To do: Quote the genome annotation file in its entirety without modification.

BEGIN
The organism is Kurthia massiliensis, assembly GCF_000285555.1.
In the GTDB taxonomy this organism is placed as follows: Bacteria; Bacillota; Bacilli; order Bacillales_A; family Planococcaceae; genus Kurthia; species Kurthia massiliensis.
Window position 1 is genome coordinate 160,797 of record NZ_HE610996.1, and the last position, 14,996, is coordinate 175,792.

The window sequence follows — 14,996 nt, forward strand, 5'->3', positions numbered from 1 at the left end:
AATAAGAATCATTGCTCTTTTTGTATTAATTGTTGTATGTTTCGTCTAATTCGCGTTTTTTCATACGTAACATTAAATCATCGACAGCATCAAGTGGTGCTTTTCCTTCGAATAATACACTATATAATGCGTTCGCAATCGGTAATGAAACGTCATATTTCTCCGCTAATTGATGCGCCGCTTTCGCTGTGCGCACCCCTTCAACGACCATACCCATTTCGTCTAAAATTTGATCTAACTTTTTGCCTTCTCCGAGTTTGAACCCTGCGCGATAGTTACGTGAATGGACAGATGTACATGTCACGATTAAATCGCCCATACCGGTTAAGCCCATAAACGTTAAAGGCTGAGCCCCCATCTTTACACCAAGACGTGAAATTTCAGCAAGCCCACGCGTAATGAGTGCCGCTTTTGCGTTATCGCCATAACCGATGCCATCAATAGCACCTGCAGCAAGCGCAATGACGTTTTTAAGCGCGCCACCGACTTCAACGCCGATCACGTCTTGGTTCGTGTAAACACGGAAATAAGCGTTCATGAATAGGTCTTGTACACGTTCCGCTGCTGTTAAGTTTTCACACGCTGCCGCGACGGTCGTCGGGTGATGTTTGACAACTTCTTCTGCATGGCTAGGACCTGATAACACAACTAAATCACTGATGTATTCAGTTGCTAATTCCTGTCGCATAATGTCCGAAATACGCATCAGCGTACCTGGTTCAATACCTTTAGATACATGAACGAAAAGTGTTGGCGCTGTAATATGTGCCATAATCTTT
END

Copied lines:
The organism is Kurthia massiliensis, assembly GCF_000285555.1.
In the GTDB taxonomy this organism is placed as follows: Bacteria; Bacillota; Bacilli; order Bacillales_A; family Planococcaceae; genus Kurthia; species Kurthia massiliensis.
Window position 1 is genome coordinate 160,797 of record NZ_HE610996.1, and the last position, 14,996, is coordinate 175,792.

The window sequence follows — 14,996 nt, forward strand, 5'->3', positions numbered from 1 at the left end:
AATAAGAATCATTGCTCTTTTTGTATTAATTGTTGTATGTTTCGTCTAATTCGCGTTTTTTCATACGTAACATTAAATCATCGACAGCATCAAGTGGTGCTTTTCCTTCGAATAATACACTATATAATGCGTTCGCAATCGGTAATGAAACGTCATATTTCTCCGCTAATTGATGCGCCGCTTTCGCTGTGCGCACCCCTTCAACGACCATACCCATTTCGTCTAAAATTTGATCTAACTTTTTGCCTTCTCCGAGTTTGAACCCTGCGCGATAGTTACGTGAATGGACAGATGTACATGTCACGATTAAATCGCCCATACCGGTTAAGCCCATAAACGTTAAAGGCTGAGCCCCCATCTTTACACCAAGACGTGAAATTTCAGCAAGCCCACGCGTAATGAGTGCCGCTTTTGCGTTATCGCCATAACCGATGCCATCAATAGCACCTGCAGCAAGCGCAATGACGTTTTTAAGCGCGCCACCGACTTCAACGCCGATCACGTCTTGGTTCGTGTAAACACGGAAATAAGCGTTCATGAATAGGTCTTGTACACGTTCCGCTGCTGTTAAGTTTTCACACGCTGCCGCGACGGTCGTCGGGTGATGTTTGACAACTTCTTCTGCATGGCTAGGACCTGATAACACAACTAAATCACTGATGTATTCAGTTGCTAATTCCTGTCGCATAATGTCCGAAATACGCATCAGCGTACCTGGTTCAATACCTTTAGATACATGAACGAAAAGTGTTGGCGCTGTAATATGTGCCATAATCTTT